Dog Training 101: Quick Tips for Training Hunting Dogs

Training Hunting Dogs

Hunting dogs, whether hound dogs or gun dogs, even sporting dogs, have different ways of hunting and capturing prey. They are great companions for people who like taking some time out in the woods to hunt for game and small animals. However, dogs aren’t automatically great at hunting prey, which is why they should still be trained by their owners, especially if they have the potential to be great hunting partners.

Important Points to Remember in Training Hunting Dogs

Give your puppy a social life

Hunting dogs are not the shy types. As a puppy, take your future hunting dog out where there are a lot of other people and other dogs. While this may not seem like a priority, hunting dogs are explorers, so the more comfortable your pup is in the presence of “new” things, the more curious and adventurous he will be in the wild, making him a better hunting companion than mostly isolated pets. If you’re afraid of your dog wandering a bit too far off, don’t worry. These days, you can easily buy dog trackers like TrackiDog online, so you can track him no matter where he is, anytime.

 

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Hunting

Help dogs focus with obedience training

Young pups need to be enrolled in obedience classes. This is important because knowing how to get your dog’s attention and have him follow your instructions is important in hunting. Training hunting dogs starts with group classes where they can socialize with other pets, but ideally, you should be able to give them one-on-one attention with a professional trainer. This helps in training hunting dogs faster and at a more consistent pace. Professional dog training goes a long way in your dog’s skill set.

Hunting Dogs

Basic Commands for Training Hunting Dogs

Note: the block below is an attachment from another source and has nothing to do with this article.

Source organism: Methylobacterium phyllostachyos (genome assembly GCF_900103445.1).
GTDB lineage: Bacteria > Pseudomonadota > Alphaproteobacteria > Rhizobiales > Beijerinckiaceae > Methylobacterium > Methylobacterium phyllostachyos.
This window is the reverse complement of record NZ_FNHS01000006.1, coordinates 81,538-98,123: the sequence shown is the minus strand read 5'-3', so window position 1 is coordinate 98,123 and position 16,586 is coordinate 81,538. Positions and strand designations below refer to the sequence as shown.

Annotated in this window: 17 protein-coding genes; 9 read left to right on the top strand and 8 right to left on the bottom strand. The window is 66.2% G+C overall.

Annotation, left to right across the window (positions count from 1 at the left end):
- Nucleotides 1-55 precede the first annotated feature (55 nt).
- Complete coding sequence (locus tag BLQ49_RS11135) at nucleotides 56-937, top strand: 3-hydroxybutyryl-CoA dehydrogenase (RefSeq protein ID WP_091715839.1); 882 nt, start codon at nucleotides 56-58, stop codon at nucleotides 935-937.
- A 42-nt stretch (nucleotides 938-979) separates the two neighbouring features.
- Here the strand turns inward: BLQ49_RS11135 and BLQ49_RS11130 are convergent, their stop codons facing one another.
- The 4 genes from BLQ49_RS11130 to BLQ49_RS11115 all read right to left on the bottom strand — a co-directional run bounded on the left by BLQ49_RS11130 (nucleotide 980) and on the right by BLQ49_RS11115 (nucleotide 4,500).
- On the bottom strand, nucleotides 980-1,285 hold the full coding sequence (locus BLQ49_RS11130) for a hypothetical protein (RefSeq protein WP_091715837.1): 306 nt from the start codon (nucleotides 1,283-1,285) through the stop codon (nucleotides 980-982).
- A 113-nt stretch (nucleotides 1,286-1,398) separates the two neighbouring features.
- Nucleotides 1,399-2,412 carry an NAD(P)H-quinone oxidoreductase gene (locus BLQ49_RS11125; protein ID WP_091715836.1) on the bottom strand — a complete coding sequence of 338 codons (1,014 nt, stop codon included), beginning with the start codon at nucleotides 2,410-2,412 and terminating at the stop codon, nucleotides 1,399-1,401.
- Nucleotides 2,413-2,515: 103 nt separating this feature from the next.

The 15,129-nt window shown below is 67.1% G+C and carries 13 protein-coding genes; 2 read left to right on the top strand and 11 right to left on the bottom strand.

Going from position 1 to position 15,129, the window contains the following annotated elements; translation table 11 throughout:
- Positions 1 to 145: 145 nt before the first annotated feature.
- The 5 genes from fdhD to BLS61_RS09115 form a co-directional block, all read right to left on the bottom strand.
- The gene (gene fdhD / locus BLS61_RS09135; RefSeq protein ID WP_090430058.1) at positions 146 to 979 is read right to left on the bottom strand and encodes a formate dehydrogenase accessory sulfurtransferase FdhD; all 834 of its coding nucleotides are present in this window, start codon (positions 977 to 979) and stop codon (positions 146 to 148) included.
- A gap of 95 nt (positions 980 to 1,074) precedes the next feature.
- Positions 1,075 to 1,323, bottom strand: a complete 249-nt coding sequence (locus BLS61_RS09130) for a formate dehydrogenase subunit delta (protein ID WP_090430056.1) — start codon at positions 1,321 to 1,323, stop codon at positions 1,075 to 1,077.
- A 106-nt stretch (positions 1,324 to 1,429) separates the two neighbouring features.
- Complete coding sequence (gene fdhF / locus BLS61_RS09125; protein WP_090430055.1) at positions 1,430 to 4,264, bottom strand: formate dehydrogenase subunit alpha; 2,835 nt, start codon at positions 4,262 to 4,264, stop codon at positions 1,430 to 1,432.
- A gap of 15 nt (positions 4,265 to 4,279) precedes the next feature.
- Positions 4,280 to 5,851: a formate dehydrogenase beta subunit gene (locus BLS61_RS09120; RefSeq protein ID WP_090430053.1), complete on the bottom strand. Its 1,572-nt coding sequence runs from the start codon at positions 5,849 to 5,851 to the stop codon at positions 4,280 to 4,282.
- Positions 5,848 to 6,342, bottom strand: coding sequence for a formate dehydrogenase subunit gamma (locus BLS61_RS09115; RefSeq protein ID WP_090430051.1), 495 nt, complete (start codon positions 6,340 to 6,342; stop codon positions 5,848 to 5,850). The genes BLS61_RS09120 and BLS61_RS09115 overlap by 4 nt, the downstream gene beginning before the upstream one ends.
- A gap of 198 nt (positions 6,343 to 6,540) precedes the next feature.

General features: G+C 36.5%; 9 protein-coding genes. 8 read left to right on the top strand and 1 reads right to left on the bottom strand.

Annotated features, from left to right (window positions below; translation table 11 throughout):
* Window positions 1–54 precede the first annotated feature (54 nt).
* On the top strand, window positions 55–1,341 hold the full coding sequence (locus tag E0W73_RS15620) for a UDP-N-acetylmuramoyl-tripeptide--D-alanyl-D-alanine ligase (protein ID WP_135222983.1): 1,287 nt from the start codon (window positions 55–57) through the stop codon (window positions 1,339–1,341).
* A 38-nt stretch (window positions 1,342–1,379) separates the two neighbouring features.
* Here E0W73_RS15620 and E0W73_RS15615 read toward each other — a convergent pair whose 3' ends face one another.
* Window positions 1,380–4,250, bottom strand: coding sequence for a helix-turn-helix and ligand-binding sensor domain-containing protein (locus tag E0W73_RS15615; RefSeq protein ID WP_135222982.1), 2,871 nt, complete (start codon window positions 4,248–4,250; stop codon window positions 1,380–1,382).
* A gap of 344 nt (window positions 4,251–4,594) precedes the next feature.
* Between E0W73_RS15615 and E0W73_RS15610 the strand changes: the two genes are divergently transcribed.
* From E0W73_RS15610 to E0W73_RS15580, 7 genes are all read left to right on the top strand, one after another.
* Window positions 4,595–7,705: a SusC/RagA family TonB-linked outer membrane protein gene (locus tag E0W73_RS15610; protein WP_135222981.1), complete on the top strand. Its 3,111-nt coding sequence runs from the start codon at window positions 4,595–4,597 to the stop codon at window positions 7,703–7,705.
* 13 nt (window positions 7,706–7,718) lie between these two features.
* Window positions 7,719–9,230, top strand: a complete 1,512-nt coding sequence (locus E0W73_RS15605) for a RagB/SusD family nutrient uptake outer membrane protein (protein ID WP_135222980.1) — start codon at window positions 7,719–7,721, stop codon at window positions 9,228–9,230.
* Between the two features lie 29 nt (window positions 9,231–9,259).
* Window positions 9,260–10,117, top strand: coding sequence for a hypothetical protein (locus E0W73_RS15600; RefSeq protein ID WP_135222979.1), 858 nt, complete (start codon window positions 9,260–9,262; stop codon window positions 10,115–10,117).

Training hunting dogs is similar to training any other breed. It takes a lot of time and practice—and even more patience until your dog finally gets things right. However, if you’re not ready to leave your dog with a complete stranger, dogs start their training with three basic commands:

  • Retrieve
  • Come
  • Stay

While these may be as basic as it gets, there are some reasons for these commands.

  1. Your dog could retrieve a bird but not bring it back. I may sound unlikely, but if you’re in the woods hunting a bird, you may lose track of your dog who goes out to retrieve the animal you shot. The dog may then get distracted by something completely different. Dogs, especially hunting dogs, need to have refresher courses in object retrieval from time to time.
  2. Your hunting dog may ignore calls. In the middle of a hunting trip, dogs tend to run off ahead when they find something of interest. Training hunting dogs to come when called is an important trick that owners should not miss, because most birds and animals get scared of loud noises and the constant need to repeatedly call your dog could lead your prey away.
  3. Your hunting dog could get scared with the sound of gunfire. Due to their heightened senses, dogs may run away when they hear the sound of gunfire. This is not ideal because it could scare the dogs away, but even more so because your dog could risk getting shot himself. To avoid such situations, be sure that your dog understands what it means to stay especially in the middle of a hunting spree.

It’s Never Too Late to Start Training Hunting Dogs

Dogs, if not exposed to several commands for long periods, may get a little rusty in following directions. When this happens, restart training from ground zero. If you’re not sure how to restart his training, there are several YouTube videos available, or have your pet back with a professional trainer.

Whatever the case, remember that dogs are pure souls who love you, so be a tough but gentle pet trainer when it comes to training hunting dogs. Teach them to hunt—but remember to give them the love they deserve.

 

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